This dissertation conducts a systematic study of the hydrodynamics of a small single bubble in turbulent horizontal channel flow. The effects of Reynolds number on bubble formation and its shape, velocity, and trajectory were investigated experimentally. A Shack Hartman wavefront sensor and a high-speed video camera were used to collect images at various points downstream from the bubble injection point. This provided information on bubble size, velocity, and spatial location as a function of Reynolds number. Particle image velocimetry (PIV) was used to measure both mean and turbulent liquid velocity statistical profiles. The data collected using PIV coupled with the analysis of the three-dimensional trajectory of a single bubble completely characterizes the flow.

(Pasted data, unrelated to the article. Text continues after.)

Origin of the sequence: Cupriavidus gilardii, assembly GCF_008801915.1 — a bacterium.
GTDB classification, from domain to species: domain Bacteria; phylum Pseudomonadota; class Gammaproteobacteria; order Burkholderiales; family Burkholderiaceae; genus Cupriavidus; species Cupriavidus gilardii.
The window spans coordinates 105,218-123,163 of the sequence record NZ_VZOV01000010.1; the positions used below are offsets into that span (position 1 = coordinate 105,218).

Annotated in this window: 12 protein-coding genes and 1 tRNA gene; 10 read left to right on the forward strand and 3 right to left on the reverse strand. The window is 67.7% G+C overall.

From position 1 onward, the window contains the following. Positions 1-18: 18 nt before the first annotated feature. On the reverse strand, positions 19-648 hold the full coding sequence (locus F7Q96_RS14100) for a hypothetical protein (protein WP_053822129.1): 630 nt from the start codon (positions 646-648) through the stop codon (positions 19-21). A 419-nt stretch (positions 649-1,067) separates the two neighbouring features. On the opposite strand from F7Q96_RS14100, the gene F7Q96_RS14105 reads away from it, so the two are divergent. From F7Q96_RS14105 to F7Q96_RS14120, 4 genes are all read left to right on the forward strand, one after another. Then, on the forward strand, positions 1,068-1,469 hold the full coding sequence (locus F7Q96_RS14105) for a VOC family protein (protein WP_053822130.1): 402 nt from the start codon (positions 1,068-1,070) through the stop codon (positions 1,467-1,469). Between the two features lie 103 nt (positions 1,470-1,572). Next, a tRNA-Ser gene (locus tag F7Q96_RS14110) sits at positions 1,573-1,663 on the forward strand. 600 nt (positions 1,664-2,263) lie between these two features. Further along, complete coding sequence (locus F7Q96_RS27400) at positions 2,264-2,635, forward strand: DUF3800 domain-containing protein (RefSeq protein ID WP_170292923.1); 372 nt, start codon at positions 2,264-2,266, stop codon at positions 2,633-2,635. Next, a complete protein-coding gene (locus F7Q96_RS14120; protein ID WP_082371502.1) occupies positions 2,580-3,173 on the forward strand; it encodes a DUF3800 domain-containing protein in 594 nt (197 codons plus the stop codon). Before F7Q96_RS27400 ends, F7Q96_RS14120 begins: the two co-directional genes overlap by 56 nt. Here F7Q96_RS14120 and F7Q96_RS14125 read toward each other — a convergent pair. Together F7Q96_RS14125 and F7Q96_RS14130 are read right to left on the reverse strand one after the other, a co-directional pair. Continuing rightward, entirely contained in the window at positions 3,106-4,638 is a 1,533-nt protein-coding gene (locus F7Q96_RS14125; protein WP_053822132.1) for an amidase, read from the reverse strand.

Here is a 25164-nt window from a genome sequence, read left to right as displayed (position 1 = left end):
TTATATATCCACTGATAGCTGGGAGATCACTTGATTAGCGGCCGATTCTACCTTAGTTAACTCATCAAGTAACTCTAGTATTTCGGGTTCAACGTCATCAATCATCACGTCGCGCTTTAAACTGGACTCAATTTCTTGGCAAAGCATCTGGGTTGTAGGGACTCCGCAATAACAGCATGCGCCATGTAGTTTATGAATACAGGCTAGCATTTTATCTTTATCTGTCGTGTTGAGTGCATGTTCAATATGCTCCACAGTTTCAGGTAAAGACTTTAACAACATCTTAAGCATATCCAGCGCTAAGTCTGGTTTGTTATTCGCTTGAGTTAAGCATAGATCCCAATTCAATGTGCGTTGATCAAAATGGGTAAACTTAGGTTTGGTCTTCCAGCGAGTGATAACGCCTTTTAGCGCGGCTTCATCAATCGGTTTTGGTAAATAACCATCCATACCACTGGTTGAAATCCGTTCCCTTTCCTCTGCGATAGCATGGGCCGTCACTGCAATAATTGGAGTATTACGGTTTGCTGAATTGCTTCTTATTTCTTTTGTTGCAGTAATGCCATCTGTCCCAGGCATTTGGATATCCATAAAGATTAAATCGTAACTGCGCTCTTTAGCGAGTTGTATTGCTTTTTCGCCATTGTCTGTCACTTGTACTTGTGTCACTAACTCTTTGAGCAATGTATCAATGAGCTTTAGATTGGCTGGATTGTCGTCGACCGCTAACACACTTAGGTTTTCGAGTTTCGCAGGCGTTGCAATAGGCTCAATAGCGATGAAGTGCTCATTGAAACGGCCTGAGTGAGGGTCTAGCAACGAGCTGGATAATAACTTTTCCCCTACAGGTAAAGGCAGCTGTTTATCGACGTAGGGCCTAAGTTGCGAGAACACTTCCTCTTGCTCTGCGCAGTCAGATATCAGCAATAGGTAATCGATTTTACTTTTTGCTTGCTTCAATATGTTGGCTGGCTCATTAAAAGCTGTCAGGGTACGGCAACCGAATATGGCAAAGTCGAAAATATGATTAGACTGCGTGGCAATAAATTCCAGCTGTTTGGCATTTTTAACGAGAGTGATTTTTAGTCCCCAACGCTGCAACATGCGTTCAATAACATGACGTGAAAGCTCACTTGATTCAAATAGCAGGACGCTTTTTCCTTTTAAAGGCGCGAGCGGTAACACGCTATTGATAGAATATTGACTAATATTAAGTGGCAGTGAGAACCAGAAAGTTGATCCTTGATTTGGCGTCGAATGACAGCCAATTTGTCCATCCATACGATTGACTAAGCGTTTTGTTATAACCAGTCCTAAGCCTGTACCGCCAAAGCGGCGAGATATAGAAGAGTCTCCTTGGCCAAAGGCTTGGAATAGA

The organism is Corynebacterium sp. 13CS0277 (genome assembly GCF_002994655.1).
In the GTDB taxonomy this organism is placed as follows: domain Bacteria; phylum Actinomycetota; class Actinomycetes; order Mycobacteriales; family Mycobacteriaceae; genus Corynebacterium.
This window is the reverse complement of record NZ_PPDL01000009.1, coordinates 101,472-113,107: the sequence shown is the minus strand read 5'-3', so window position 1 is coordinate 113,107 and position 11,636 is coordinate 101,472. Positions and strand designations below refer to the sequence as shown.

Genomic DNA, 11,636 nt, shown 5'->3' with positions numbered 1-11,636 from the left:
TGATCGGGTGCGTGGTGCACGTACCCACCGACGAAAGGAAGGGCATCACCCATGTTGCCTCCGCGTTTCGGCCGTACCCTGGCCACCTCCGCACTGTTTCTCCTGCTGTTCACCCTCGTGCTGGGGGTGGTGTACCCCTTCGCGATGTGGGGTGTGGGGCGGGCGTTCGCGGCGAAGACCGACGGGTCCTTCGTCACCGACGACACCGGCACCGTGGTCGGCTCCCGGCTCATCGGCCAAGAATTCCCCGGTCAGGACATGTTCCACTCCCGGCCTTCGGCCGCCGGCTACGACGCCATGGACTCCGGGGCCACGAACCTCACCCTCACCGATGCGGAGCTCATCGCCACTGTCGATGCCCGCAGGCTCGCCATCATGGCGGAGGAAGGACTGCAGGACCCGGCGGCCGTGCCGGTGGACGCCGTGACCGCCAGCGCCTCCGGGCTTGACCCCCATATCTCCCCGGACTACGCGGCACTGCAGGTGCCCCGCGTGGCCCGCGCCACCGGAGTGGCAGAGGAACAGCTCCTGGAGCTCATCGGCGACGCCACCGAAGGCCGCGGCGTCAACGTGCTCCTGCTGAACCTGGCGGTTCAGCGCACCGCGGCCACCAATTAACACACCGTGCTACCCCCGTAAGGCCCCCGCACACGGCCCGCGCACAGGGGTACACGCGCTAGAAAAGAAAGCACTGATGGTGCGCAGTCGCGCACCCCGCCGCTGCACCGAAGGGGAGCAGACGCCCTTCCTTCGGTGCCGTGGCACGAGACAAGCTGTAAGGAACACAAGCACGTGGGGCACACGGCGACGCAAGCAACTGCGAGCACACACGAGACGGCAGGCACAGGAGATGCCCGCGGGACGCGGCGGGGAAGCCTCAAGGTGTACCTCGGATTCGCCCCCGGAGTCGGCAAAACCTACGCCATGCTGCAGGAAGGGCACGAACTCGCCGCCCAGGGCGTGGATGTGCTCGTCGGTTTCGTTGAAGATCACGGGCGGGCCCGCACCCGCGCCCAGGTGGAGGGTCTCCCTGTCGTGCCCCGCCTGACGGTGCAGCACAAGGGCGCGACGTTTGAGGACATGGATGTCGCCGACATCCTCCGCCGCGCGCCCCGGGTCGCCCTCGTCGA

As a result, the optimal parameters for bubble formation in a horizontal channel are found in terms of the bubble injection velocity at the injection nozzle, and the necessary bubble volume for stabilization. Specifically, it is found that the bubble shape near the injection nozzle (x=2H, where H is the width of the channel) is not stable but becomes more stable in terms of its shape and orientation in the central section in the vertical direction of the experimental pipe. Investigations of bubble trajectory show that at a distance equal to the channel width from the injection nozzle, the buoyancy force is dominant and, as a result, the bubble trajectory is sufficiently stable and independent of the Reynolds number. Thus, it can be described by equations of motion resulting in a parabolic function. Further away from the nozzle, turbulent effects dominate over the buoyancy force and the bubble trajectory cannot be predicted with certainty for Reynolds numbers greater than 74000. A critical regime was found for the current geometry where a detailed investigation of the streamwise and vertical bubble velocities was conducted to assess the dominant forces controlling them. It is found that the previously mentioned velocity components depend on the Reynolds number. Also, drag and buoyancy forces, in addition to the turbulence dispersion force, are the main factors affecting the bubble velocity. An experimental study of the continuous phase (bubble carrier) velocities allows one to establish a correlation between the turbulent eddies and the bubble motion. The use of a stochastic turbulence force for predicting the bubble trajectory is proposed. This idea is implemented in a numerical model to simulate the bubble trajectory in turbulent pipe flow. It is shown that this model reflects the experimental data within the parameters investigated sufficiently well. Overall, the present study presents a thorough description of bubble formation and behaviour for different Reynolds numbers. All results are given using non-dimensional parameters for researcher’s convenience to reproduce experiments.